Employment and Unemployment (An Occasional Paper)

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An Occasional Paper

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Occasional Paper No. 43
February 1985

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Employment and Unemployment

A layman’s view of some of the principles on which employment and prosperity rest.

Henry Haslam

Why is it that, while so many people in Britain are without the conveniences, and even the necessities, of modern life, there are at the same time so many people whose potential for work is untapped?  The needs are there, the workforce is there, and, whatever difficulties there may be, there are no fundamental and insuperable impediments to enterprise.  Why do unemployment and need continue to coexist?

What is employment?

 At its simplest and most basic, employment is when two people, each of whom has the ability to make or provide something that the other wants, can agree on the relative value of each other’s work.  If they can thus agree, both are in work.  If they are unable to agree, if each thinks that the other is overvaluing his work and his product, both will remain idle.  It is the decisions of the two people which determine whether or not they have work.  By the relative value that he places on his work, each of them can be instrumental in providing work for himself and for the other, or he can deprive both of a chance to work.  In the modern economy the situation is confused by all the intermediaries (employers, Government and others) that come between one worker and another, but this does not alter the fundamental truth that we are  producing goods and services for each other and each of us decides how he values his own work in relation to the products of other people’s work.  It is these simple decisions, freely made by millions of people, which determine the level of unemployment.  It is therefore possible to state the root cause of unemployment in a single sentence:  too many of us place too high a value on our own work and too low a value on the work of others.  It is generally not possible to say who is overvaluing his work and who is not.  Most of us, particularly those employed in the public sector and in large companies, are too far separated from our ultimate customers.  The fact that the parties to pay negotiations are employees versus employers tends to obscure the underlying realities:  the reality that a pay increase may have to be met not from the employer’s surplus profits but from the customer, as purchaser or taxpayer; or the reality that a claim is based not on the ability of an employer to pay, or any other factor under the control of management, but on what other people are receiving for similar or different work.  It is these realities, how we value our work in relation to our customers and other workers, that determines the level of unemployment, the health of the economy, and the prosperity of the nation.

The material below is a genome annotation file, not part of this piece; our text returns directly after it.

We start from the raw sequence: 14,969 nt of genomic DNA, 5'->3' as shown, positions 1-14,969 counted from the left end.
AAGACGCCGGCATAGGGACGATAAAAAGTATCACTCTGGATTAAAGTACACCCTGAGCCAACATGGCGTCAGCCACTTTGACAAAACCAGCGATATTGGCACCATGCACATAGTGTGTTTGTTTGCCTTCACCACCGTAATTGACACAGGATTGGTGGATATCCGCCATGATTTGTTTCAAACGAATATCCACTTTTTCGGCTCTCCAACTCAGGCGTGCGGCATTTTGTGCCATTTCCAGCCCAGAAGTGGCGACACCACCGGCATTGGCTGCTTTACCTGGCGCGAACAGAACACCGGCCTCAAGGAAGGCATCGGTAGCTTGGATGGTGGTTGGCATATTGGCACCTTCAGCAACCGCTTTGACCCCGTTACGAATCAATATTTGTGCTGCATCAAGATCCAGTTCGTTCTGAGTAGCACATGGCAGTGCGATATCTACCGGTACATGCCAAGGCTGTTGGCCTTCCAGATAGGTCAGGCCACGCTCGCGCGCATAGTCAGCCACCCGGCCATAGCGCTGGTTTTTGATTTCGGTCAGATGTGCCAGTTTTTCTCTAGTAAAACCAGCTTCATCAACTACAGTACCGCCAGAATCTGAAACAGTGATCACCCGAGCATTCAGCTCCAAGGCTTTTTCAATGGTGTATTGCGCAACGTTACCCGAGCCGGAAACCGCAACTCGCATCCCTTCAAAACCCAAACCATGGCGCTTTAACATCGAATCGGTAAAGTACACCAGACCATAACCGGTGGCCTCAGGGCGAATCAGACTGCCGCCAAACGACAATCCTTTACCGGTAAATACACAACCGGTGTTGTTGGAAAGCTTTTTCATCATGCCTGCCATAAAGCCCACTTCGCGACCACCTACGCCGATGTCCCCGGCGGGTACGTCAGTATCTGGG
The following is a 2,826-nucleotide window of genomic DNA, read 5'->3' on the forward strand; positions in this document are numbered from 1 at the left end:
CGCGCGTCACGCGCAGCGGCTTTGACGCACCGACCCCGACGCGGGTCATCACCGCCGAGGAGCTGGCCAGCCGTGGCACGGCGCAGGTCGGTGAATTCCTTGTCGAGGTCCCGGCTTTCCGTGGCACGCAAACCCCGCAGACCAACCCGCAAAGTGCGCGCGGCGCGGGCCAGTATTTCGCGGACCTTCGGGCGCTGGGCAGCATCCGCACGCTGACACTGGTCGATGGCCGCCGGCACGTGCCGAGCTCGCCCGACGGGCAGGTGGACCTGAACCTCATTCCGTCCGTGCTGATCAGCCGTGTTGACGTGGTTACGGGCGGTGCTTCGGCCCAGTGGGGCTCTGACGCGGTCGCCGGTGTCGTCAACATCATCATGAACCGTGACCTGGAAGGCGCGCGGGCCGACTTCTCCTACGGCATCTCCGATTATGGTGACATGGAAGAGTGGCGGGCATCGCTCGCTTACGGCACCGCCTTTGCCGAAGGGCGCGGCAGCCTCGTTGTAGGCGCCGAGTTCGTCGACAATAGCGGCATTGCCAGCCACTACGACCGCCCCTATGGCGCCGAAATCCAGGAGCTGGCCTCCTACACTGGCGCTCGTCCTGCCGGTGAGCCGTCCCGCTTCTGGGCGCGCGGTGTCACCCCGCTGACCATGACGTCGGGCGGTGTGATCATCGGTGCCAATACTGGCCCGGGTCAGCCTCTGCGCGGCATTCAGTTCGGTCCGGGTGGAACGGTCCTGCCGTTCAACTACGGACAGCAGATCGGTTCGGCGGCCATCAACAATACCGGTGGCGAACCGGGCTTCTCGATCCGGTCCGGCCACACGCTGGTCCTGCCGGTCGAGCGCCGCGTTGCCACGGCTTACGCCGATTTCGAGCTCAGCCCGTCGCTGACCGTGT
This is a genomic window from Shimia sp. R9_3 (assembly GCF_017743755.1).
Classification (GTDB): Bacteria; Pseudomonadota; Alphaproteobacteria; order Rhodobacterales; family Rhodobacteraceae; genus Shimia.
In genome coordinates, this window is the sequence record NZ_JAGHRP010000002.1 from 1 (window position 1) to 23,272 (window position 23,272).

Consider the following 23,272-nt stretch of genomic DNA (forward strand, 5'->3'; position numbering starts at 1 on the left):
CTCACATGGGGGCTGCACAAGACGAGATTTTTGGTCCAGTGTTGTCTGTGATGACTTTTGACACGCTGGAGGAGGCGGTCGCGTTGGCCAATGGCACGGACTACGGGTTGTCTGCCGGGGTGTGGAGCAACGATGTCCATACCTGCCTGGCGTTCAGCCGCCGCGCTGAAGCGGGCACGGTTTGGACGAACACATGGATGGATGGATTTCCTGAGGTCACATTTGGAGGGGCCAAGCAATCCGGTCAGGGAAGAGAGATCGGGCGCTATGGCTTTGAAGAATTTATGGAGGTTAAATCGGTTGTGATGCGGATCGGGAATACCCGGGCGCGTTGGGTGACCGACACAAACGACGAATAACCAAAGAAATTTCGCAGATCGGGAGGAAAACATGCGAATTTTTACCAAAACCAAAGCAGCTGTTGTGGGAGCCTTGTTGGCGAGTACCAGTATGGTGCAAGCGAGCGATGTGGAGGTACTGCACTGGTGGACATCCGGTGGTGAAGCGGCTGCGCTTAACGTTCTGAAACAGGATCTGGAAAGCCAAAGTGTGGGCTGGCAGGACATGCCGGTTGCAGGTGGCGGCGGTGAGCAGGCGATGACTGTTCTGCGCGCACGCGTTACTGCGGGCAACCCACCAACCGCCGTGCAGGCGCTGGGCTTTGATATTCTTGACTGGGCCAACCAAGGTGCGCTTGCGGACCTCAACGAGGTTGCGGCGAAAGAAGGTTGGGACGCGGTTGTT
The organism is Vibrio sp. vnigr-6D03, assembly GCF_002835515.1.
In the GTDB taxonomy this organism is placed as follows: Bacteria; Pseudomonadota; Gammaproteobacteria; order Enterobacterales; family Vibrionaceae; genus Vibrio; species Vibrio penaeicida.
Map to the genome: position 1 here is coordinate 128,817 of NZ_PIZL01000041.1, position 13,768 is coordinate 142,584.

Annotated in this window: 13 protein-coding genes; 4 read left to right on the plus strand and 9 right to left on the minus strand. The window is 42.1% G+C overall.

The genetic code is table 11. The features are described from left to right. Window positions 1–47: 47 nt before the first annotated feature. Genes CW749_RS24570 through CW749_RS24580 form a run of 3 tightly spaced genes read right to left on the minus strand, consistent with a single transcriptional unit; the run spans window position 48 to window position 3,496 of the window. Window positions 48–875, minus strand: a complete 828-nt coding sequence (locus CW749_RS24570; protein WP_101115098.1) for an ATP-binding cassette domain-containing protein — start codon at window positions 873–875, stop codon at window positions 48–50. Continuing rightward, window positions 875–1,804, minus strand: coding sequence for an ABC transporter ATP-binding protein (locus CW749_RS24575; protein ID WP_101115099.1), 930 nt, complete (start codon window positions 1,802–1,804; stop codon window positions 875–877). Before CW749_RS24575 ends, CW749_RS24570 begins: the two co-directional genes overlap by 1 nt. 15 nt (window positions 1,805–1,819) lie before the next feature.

Too much emphasis is placed on the confrontation between employer and employee.  The only real conflict of interest between them is over how much each should benefit personally from the success of their enterprise.   On the crucial matter of making the enterprise successful in the first place, their interests are the same, and the potential for conflict lies with the customer, who decides whether or not to buy the products, and with other producers, who may be offering the same goods more cheaply.  Yet here again it needs to be remembered that customers and workers do not, represent two opposing classes.  Every worker is also a customer for the other people’s work and most of our customers are also workers.  Ultimately, the purpose of work (viewed from an economic standpoint) is to provide goods and services for each other, and we each have to decide how we value our own labour in relation to the products of other people’s work.   The terms must be seen as fair by both parties.

In the simplest example of two people considering whether to exchange the products of their labour on agreed terms, the only factor to be taken into account is the relative remuneration of the two parties.  In practice, in larger organizations, many factors will contribute to the total cost of each product: (1) cost of raw materials and outside services, (2) cost of borrowing capital, (3) taxation, (4) labour costs, (5) profits, and (6) the efficiency and operating methods of the enterprise.  Changes in any one of these can tip the balance between a viable and a non-viable enterprise, between satisfied customers and lack of sales, between employment and unemployment.  Factors 4 to 6 in this list are under the control of those involved in the business; of these, labour costs are generally the largest and most significant.  Factors 1, 2 and 3 are beyond the control of those in the organization, but Government controls 3 and can have a strong influence on 2.